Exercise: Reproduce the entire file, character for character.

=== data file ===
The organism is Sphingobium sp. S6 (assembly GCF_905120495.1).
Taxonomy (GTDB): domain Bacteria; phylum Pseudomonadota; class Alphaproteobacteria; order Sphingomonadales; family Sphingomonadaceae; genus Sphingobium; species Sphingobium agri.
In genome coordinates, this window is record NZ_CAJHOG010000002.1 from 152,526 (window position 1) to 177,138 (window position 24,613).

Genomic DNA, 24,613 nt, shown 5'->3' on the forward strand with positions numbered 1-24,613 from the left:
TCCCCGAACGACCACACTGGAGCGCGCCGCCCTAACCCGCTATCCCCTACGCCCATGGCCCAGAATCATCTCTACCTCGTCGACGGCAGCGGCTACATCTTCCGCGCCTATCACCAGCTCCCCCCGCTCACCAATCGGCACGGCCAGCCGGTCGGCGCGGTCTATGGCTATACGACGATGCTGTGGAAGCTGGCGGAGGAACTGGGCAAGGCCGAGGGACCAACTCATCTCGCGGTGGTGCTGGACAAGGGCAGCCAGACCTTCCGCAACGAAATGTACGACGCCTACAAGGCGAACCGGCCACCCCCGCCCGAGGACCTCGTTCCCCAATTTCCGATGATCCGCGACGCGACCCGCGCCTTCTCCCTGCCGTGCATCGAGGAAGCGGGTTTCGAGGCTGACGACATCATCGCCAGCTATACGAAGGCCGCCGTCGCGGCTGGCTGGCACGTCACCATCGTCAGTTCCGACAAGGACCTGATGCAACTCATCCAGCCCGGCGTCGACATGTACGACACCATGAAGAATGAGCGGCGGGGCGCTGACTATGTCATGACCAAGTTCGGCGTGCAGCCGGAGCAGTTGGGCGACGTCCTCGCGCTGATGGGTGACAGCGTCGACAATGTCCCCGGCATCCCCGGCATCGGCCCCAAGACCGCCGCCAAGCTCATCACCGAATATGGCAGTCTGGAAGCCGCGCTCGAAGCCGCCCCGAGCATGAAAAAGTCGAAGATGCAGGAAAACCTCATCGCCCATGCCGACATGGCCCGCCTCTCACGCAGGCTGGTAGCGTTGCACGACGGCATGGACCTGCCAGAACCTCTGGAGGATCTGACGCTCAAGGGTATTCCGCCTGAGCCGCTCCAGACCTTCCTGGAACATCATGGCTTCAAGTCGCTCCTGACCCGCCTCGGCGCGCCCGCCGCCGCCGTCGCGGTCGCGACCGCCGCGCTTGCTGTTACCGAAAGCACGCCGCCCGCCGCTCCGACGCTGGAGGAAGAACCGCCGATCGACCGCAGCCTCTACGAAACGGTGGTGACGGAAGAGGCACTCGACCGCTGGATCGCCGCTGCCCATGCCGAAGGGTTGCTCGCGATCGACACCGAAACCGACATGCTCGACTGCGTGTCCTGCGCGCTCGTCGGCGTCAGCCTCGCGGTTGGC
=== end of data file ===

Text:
The organism is Sphingobium sp. S6 (assembly GCF_905120495.1).
Taxonomy (GTDB): domain Bacteria; phylum Pseudomonadota; class Alphaproteobacteria; order Sphingomonadales; family Sphingomonadaceae; genus Sphingobium; species Sphingobium agri.
In genome coordinates, this window is record NZ_CAJHOG010000002.1 from 152,526 (window position 1) to 177,138 (window position 24,613).

Genomic DNA, 24,613 nt, shown 5'->3' on the forward strand with positions numbered 1-24,613 from the left:
TCCCCGAACGACCACACTGGAGCGCGCCGCCCTAACCCGCTATCCCCTACGCCCATGGCCCAGAATCATCTCTACCTCGTCGACGGCAGCGGCTACATCTTCCGCGCCTATCACCAGCTCCCCCCGCTCACCAATCGGCACGGCCAGCCGGTCGGCGCGGTCTATGGCTATACGACGATGCTGTGGAAGCTGGCGGAGGAACTGGGCAAGGCCGAGGGACCAACTCATCTCGCGGTGGTGCTGGACAAGGGCAGCCAGACCTTCCGCAACGAAATGTACGACGCCTACAAGGCGAACCGGCCACCCCCGCCCGAGGACCTCGTTCCCCAATTTCCGATGATCCGCGACGCGACCCGCGCCTTCTCCCTGCCGTGCATCGAGGAAGCGGGTTTCGAGGCTGACGACATCATCGCCAGCTATACGAAGGCCGCCGTCGCGGCTGGCTGGCACGTCACCATCGTCAGTTCCGACAAGGACCTGATGCAACTCATCCAGCCCGGCGTCGACATGTACGACACCATGAAGAATGAGCGGCGGGGCGCTGACTATGTCATGACCAAGTTCGGCGTGCAGCCGGAGCAGTTGGGCGACGTCCTCGCGCTGATGGGTGACAGCGTCGACAATGTCCCCGGCATCCCCGGCATCGGCCCCAAGACCGCCGCCAAGCTCATCACCGAATATGGCAGTCTGGAAGCCGCGCTCGAAGCCGCCCCGAGCATGAAAAAGTCGAAGATGCAGGAAAACCTCATCGCCCATGCCGACATGGCCCGCCTCTCACGCAGGCTGGTAGCGTTGCACGACGGCATGGACCTGCCAGAACCTCTGGAGGATCTGACGCTCAAGGGTATTCCGCCTGAGCCGCTCCAGACCTTCCTGGAACATCATGGCTTCAAGTCGCTCCTGACCCGCCTCGGCGCGCCCGCCGCCGCCGTCGCGGTCGCGACCGCCGCGCTTGCTGTTACCGAAAGCACGCCGCCCGCCGCTCCGACGCTGGAGGAAGAACCGCCGATCGACCGCAGCCTCTACGAAACGGTGGTGACGGAAGAGGCACTCGACCGCTGGATCGCCGCTGCCCATGCCGAAGGGTTGCTCGCGATCGACACCGAAACCGACATGCTCGACTGCGTGTCCTGCGCGCTCGTCGGCGTCAGCCTCGCGGTTGGC